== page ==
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The Many Motivations Of Movie Piracy

Why do people download materials they’re not authorized to download? The “industry” says because people want everything for free, but actual research in the  recently released Copy Culture In The US & Germany survey report from the American Assembly one small but especially interesting component is the list of reasons given for downloading TV shows and movies. The American responses were pretty evenly distributed among the various key reasons, and serve as a laundry list of things that piracy does just slightly better, or slightly more permissively, than most legitimate sources.

I’ve long argued that “piracy” is a business model problem, not a criminal one, and the this study supports that hypothesis.

While price was one of the top three reasons, this hardly paints a picture of penny-pinching freeloaders—rather, it shows emerging trends in media consumption that distributors and rightsholders simply can’t keep ignoring. Absolutely none of these responses are surprising, because they are exactly the way people have been interacting with the majority of content online for years now. They share, they use multiple devices, they expect comprehensive access and a choice of sources, they want access as soon as possible, and they are put off by obtrusive advertising.

Now, of course, advertising supports most media consumption in the traditional model, particularly before packaged media on DVD and Blu-ray. The problem with advertising, and why I’m generally negative about it, is the most advertising is not relevant for my needs. (I will never buy tampons, or SUVs, or fast food, or most of the other things that are advertised.)

Advertising that is relevant to the viewer’s current interest is not considered intrusive, it’s informative. The future model(s) for Television will continue to include advertising supported content, but I’d rather pay a reasonable fee – either per program or a subscription – than enjoy it free with advertising.

But it’s the “reasonableness” of what old media wants to charge for access that I question. When AMC gets 40c per subscriber per month from the cable companies that carry it, $1.99 per episode of Mad Men seems out of whack. Even a season pass for The Daily Show still costs around 60c a show, something disposable and worth (to me) no more than 10-20c per show.

Even then Comedy Central would be doing better than from cable subsribers. More relevant is that the networks get from 25-65 c per show per viewer from advertising.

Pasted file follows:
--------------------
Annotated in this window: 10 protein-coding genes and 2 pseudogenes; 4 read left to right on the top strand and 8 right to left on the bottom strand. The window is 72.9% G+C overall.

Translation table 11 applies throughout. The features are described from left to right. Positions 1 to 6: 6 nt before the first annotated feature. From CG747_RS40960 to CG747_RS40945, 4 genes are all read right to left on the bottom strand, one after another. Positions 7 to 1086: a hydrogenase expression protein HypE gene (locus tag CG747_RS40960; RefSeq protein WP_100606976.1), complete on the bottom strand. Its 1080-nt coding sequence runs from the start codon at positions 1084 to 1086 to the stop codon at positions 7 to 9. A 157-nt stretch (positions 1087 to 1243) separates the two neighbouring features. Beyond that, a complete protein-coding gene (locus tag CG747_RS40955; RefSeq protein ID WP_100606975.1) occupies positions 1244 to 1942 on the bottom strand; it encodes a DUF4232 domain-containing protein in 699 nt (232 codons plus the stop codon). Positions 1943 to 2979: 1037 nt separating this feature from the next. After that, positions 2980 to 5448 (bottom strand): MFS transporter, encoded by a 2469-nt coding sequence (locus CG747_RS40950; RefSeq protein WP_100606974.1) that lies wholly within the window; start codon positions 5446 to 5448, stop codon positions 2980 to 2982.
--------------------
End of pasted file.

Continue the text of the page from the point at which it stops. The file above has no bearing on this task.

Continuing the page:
Give us fair pricing, total availability and the piracy problem will mostly disappear. (Mostly because there are some who will never pay. But  they weren’t going to ever be customers, so who cares?)

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  • Shane Ross · February 8, 2013 at 12:39 pm

    Comedy Central streams THE DAILY SHOW and COLBERT REPORT online for free…the next day. So if I missed the show last night, no problem, I see it online the next day. Yeah, there are commercials, But 1 per break…I can live with that.

    • Alex Gollner · February 8, 2013 at 12:44 pm

      Shane, pity Comedy Central / Viacom doesn’t have global web advertising deals in place so people in other countries can see The Daily Show online.

      Here in the UK the Comedy Central site has a few clips and links to episodes for sale on iTunes – despite the fact that the show is shown on a subscriber- and advertsing-supported channel.

    • Alex Gollner · February 8, 2013 at 12:51 pm

      Shane, just checked the Colbert Report on iTunes. It isn’t shown on any UK channel, so can only legally seen this way. Each 21 minute SD episode costs £1.89. That’s 14¢ per minute!

  • Alex Gollner · February 8, 2013 at 12:39 pm

    The current problem is that advertisers will pay more to access you than you want to pay to access the shows you watch.

    If the price of production can be reduced a little and we can demonstrate to advertisers that their access to us is not what they’re willing to pay, the economic imperatives will change.

    • Author comment by Philip · February 8, 2013 at 12:56 pm

      It’s cheaper if you get a season pass (or was when they offered season passes, don’t know if they still do) but it was still outrageously expensive for what it is. We stopped watching, although Greg catches snippets of both shows that are pointed to in social media. I just gave up.

  • Eric Hansen · February 10, 2013 at 6:28 pm

    I originally purchased season passes of the Daily Show to watch them while on the treadmill/elliptical/bike at the gym. I eventually stopped buying them because they started running every interview long, which you can only get on the website. I hate the ads, but I would rather see the extended interviews as part of the episode (not a separate clip to view at a later point in time).

    I you have a moment, please read my blog post about the current season of Archer having ads for FX in the iTunes downloads:

    Since pirates (and most TV viewers) hate ads, a shift to more product placement and branded content seems inevitable. Now if you’ll excuse me, I need to catch a plane to work on the next Red Bull Signature Series event.



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